Small earthquakes with a moment magnitude greater than 1.3 commonly occur in New Mexico (Figure 1), but earthquakes with a magnitude of 5.0 or greater that can cause significant property are relatively rare events (Figure 2).
Figure 1. Map of earthquakes with moment magnitude 1.3 or greater during the time period between 1962 and 1995. From Sanford et al. (2002 ).
Figure 2. Map of earthquakes in New Mexico with moment magnitude of 4.5 or greater during the time period 1869-1998. From Sanford et al. (2002 ).
The U.S. Geological Survey has produced maps that show the chances of a magnitude 5.0 or greater earthquake occurring in the United States during a time period that you can specify; all you have to do is type in your zip code.
Will your house withstand an earthquake? New Mexico has adopted the International Building Code (IBC) to guide construction of buildings in New Mexico. The IBC is based on the premise that a building can withstand a certain amount of shaking (ground acceleration). Maps are constructed that show the probability of ground acceleration larger than a specified amount (commonly 1/10 of the acceleration of gravity) occurring within a 50 year (for house-type structures) or a 500 year (for dams) timeframe. Regional maps for these probabilities show that much of the Rio Grande valley lies within an area that could, at a 10% probability level, experience ground acceleration during an earthquake that is >5% above the acceleration due to gravity in the next 50 years. Precautions should be taken to make homes and other buildings resistant to mild seismic shaking.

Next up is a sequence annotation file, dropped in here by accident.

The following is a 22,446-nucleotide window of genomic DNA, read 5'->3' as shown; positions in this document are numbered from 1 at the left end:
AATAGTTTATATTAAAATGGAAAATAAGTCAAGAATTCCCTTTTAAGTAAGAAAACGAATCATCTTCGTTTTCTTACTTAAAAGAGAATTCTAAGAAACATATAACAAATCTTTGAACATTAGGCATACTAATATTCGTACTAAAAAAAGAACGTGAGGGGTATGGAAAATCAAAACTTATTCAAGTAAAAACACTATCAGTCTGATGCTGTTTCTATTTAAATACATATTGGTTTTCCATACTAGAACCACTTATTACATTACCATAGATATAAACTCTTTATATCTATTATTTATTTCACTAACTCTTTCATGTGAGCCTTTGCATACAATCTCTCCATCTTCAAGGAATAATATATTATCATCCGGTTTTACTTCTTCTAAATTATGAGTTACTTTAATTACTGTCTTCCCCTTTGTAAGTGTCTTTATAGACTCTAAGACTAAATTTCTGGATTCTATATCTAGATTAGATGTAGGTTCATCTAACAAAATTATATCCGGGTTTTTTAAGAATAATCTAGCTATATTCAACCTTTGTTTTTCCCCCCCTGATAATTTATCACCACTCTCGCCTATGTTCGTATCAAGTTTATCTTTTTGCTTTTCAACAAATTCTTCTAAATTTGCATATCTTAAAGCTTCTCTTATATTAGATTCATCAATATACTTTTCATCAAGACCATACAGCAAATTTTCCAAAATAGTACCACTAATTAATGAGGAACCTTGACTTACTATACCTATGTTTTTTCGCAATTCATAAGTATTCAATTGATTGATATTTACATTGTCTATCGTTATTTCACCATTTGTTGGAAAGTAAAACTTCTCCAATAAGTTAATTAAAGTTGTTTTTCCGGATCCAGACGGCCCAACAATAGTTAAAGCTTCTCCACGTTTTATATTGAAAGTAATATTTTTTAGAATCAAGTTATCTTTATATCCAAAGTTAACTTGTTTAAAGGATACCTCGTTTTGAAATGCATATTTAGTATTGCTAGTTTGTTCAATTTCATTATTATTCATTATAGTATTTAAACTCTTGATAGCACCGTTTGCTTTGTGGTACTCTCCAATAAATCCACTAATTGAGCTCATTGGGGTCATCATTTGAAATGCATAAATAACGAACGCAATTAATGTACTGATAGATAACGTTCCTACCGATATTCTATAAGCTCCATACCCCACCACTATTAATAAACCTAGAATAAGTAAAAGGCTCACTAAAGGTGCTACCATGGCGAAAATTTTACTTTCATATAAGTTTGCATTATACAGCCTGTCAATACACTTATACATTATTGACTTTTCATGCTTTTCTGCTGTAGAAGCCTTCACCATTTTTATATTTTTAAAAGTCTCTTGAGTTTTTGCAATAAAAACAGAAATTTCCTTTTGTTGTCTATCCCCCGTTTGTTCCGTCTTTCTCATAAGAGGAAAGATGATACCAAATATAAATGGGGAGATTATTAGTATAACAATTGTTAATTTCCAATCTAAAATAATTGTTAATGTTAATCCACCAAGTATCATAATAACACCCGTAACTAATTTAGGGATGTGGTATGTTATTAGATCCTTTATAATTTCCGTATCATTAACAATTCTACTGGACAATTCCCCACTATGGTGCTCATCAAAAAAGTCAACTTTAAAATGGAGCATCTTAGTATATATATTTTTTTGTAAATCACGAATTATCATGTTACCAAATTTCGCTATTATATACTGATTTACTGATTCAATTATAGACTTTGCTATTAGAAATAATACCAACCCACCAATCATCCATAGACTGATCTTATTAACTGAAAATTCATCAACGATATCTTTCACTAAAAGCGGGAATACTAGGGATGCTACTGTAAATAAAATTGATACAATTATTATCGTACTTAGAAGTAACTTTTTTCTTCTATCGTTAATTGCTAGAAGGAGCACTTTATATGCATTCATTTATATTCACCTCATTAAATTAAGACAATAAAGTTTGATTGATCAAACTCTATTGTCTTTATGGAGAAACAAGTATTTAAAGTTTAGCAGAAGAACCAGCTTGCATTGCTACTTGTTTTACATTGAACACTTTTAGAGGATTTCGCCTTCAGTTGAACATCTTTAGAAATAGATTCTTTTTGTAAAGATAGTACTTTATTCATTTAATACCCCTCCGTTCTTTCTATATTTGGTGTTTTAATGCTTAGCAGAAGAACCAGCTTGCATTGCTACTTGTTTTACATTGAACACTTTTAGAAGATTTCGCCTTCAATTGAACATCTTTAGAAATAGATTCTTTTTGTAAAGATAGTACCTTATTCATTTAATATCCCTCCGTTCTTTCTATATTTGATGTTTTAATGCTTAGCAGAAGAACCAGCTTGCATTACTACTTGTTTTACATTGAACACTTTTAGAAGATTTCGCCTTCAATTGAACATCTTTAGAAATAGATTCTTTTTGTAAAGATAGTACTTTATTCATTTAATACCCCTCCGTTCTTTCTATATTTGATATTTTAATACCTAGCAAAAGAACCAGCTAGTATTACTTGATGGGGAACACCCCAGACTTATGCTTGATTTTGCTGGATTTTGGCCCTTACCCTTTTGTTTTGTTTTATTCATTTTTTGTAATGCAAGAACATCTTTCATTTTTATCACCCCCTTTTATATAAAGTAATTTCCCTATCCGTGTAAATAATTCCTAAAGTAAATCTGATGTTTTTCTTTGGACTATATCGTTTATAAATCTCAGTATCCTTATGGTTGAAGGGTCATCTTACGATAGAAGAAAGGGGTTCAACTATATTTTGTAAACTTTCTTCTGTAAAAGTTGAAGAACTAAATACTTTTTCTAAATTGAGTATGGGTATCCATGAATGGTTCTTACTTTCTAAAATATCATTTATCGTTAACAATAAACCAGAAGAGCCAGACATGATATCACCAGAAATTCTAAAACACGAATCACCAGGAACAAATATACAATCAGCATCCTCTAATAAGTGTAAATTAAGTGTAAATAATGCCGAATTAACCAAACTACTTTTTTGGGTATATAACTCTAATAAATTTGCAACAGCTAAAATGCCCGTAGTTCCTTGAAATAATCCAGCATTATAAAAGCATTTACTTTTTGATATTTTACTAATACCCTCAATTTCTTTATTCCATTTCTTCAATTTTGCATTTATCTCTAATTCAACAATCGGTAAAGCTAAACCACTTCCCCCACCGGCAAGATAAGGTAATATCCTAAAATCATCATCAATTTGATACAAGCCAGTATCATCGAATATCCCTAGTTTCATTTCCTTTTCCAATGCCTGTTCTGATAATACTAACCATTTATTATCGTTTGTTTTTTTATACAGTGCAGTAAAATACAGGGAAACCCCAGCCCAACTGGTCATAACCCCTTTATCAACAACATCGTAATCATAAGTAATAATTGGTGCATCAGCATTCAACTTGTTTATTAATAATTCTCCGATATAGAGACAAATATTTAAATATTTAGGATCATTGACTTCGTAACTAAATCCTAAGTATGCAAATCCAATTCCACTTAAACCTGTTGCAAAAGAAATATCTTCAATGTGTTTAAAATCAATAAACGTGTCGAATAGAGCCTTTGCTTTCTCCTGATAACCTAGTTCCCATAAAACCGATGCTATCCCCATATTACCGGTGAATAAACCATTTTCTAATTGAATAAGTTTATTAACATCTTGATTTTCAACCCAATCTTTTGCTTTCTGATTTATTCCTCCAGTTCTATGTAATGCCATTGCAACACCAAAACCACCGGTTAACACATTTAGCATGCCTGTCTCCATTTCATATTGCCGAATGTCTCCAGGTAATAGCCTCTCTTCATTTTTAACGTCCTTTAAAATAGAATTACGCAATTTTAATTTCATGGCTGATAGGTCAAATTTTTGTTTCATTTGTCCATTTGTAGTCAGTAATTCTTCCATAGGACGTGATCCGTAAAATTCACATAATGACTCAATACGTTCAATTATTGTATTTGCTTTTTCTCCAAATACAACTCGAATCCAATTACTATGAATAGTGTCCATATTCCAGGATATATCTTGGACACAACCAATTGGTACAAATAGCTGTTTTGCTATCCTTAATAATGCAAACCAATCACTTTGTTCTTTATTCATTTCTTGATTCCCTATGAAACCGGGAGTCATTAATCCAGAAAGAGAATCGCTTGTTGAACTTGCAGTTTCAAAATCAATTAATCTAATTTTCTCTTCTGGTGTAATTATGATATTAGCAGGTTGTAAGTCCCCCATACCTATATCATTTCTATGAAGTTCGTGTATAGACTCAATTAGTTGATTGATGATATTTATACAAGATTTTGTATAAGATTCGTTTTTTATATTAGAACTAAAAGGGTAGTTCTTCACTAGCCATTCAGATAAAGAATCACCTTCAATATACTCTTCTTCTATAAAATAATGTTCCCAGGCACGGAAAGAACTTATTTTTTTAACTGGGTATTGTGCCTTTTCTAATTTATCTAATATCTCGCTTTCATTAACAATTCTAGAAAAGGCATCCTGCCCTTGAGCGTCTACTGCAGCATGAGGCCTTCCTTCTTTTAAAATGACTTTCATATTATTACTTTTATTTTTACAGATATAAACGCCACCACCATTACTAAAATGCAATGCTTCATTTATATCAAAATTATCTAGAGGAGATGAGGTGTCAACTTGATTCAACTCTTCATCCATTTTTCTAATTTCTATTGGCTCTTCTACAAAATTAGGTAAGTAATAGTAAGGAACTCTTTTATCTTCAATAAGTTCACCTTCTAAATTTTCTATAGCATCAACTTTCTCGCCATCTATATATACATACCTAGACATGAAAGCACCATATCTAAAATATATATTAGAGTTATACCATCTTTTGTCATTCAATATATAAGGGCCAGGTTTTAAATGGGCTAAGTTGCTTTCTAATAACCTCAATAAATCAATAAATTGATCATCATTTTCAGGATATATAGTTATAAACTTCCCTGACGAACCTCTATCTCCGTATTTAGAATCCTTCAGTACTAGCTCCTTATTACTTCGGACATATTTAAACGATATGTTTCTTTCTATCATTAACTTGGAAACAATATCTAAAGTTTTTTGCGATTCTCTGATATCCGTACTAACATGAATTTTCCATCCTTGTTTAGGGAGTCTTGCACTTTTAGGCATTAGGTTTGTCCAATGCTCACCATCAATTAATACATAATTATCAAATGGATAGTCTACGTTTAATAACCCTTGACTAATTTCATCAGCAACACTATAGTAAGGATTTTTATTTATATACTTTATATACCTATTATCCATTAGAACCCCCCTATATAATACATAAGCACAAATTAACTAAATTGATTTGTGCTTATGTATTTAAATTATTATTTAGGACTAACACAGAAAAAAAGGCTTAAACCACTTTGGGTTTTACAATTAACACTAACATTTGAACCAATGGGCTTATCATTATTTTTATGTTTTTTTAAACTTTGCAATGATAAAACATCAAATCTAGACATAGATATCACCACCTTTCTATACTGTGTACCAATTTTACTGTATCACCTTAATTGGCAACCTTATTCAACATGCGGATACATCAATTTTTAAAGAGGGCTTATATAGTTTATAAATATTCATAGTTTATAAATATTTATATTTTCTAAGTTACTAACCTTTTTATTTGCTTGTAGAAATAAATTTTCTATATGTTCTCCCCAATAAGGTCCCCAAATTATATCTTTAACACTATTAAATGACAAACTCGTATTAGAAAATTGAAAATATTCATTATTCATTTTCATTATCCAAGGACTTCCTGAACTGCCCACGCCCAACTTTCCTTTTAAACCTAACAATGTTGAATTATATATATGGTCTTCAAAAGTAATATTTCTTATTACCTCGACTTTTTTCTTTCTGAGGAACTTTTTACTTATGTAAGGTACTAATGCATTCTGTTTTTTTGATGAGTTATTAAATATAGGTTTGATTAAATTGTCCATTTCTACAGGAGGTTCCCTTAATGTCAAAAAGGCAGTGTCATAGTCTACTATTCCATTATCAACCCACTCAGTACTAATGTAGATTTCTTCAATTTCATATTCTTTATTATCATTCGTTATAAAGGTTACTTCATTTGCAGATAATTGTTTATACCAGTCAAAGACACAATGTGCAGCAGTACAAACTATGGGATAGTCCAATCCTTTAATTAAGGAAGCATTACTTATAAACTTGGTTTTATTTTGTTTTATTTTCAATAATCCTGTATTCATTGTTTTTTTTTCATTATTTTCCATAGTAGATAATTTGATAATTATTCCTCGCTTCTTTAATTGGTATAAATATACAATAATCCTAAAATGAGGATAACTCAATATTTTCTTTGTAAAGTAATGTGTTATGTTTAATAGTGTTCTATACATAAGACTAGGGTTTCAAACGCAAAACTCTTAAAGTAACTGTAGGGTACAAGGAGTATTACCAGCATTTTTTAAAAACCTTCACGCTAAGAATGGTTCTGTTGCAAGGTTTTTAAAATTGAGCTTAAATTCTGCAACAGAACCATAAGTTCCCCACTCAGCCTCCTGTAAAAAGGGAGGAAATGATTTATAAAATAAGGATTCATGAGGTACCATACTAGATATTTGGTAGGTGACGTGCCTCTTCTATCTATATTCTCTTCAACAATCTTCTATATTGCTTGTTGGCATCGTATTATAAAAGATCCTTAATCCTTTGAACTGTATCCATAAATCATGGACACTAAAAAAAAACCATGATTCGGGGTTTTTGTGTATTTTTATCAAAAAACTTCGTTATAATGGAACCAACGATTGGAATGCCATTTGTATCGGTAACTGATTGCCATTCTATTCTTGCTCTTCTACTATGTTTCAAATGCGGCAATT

Created by Shari Kelley
last modified: 27 February, 2012